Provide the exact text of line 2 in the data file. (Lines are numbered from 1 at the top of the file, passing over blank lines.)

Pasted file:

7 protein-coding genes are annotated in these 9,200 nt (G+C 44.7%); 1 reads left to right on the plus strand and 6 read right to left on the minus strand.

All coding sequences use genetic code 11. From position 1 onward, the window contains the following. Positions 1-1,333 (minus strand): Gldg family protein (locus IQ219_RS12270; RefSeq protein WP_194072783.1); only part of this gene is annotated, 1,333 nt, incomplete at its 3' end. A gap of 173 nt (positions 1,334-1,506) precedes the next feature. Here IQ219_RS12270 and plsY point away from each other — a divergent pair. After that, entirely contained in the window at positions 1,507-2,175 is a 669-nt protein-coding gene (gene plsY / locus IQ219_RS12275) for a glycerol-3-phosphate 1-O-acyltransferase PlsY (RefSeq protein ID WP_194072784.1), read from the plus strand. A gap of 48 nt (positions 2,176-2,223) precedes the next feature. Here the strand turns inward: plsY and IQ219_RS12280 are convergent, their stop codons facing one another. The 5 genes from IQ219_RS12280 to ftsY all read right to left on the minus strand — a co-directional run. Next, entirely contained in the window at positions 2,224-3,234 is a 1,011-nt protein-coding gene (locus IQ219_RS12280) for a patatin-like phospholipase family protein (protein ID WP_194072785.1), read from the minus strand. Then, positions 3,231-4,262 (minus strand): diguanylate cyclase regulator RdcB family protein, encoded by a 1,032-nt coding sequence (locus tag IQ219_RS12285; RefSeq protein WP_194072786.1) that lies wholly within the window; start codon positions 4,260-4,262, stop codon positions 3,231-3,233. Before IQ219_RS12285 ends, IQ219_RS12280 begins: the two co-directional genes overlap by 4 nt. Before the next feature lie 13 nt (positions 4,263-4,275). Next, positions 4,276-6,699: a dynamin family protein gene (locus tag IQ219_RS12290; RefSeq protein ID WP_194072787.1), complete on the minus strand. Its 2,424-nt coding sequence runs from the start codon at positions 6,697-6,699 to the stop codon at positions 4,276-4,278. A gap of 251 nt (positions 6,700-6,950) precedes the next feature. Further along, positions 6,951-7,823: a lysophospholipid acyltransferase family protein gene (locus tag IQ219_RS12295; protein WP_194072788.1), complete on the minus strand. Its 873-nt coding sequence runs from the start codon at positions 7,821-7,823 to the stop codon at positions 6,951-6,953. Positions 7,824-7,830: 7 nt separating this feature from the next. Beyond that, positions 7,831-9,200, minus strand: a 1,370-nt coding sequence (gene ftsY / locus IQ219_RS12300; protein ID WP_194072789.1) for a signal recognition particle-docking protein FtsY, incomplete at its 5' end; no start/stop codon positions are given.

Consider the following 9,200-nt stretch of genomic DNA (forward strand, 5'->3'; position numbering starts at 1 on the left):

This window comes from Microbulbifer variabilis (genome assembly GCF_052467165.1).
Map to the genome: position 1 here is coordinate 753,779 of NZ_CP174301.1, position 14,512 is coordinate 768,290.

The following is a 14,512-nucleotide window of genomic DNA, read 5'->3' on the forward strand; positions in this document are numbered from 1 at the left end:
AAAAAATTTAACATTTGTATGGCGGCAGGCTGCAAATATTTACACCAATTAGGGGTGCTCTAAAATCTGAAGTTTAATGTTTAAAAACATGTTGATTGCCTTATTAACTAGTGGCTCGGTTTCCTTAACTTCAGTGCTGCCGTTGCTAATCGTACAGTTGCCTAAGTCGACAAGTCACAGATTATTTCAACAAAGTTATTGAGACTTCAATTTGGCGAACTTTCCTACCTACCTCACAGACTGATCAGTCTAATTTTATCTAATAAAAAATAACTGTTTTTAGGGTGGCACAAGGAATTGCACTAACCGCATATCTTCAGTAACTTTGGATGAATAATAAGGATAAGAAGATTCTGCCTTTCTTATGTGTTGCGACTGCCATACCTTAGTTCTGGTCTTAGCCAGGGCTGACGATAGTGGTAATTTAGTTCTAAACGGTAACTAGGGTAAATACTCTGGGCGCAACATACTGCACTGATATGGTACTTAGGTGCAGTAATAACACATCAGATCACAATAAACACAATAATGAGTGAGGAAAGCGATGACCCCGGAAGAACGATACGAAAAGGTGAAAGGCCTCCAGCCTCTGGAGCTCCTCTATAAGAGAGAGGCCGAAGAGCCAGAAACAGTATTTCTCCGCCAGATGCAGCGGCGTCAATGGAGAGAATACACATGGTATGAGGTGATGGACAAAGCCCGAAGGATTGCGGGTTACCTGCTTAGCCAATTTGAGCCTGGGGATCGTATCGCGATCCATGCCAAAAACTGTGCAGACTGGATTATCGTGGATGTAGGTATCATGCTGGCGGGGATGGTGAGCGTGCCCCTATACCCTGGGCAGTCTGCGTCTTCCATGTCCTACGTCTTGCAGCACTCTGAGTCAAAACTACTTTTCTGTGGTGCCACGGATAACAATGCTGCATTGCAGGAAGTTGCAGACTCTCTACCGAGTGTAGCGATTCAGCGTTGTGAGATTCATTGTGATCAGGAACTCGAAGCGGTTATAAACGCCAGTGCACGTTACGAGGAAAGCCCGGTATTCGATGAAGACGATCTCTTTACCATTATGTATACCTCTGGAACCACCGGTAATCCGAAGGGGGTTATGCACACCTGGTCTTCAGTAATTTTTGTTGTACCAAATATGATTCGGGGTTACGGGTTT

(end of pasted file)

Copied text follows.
All coding sequences use genetic code 11. From position 1 onward, the window contains the following. Positions 1-1,333 (minus strand): Gldg family protein (locus IQ219_RS12270; RefSeq protein WP_194072783.1); only part of this gene is annotated, 1,333 nt, incomplete at its 3' end. A gap of 173 nt (positions 1,334-1,506) precedes the next feature. Here IQ219_RS12270 and plsY point away from each other — a divergent pair. After that, entirely contained in the window at positions 1,507-2,175 is a 669-nt protein-coding gene (gene plsY / locus IQ219_RS12275) for a glycerol-3-phosphate 1-O-acyltransferase PlsY (RefSeq protein ID WP_194072784.1), read from the plus strand. A gap of 48 nt (positions 2,176-2,223) precedes the next feature. Here the strand turns inward: plsY and IQ219_RS12280 are convergent, their stop codons facing one another. The 5 genes from IQ219_RS12280 to ftsY all read right to left on the minus strand — a co-directional run. Next, entirely contained in the window at positions 2,224-3,234 is a 1,011-nt protein-coding gene (locus IQ219_RS12280) for a patatin-like phospholipase family protein (protein ID WP_194072785.1), read from the minus strand. Then, positions 3,231-4,262 (minus strand): diguanylate cyclase regulator RdcB family protein, encoded by a 1,032-nt coding sequence (locus tag IQ219_RS12285; RefSeq protein WP_194072786.1) that lies wholly within the window; start codon positions 4,260-4,262, stop codon positions 3,231-3,233. Before IQ219_RS12285 ends, IQ219_RS12280 begins: the two co-directional genes overlap by 4 nt. Before the next feature lie 13 nt (positions 4,263-4,275). Next, positions 4,276-6,699: a dynamin family protein gene (locus tag IQ219_RS12290; RefSeq protein ID WP_194072787.1), complete on the minus strand. Its 2,424-nt coding sequence runs from the start codon at positions 6,697-6,699 to the stop codon at positions 4,276-4,278. A gap of 251 nt (positions 6,700-6,950) precedes the next feature. Further along, positions 6,951-7,823: a lysophospholipid acyltransferase family protein gene (locus tag IQ219_RS12295; protein WP_194072788.1), complete on the minus strand. Its 873-nt coding sequence runs from the start codon at positions 7,821-7,823 to the stop codon at positions 6,951-6,953. Positions 7,824-7,830: 7 nt separating this feature from the next. Beyond that, positions 7,831-9,200, minus strand: a 1,370-nt coding sequence (gene ftsY / locus IQ219_RS12300; protein ID WP_194072789.1) for a signal recognition particle-docking protein FtsY, incomplete at its 5' end; no start/stop codon positions are given.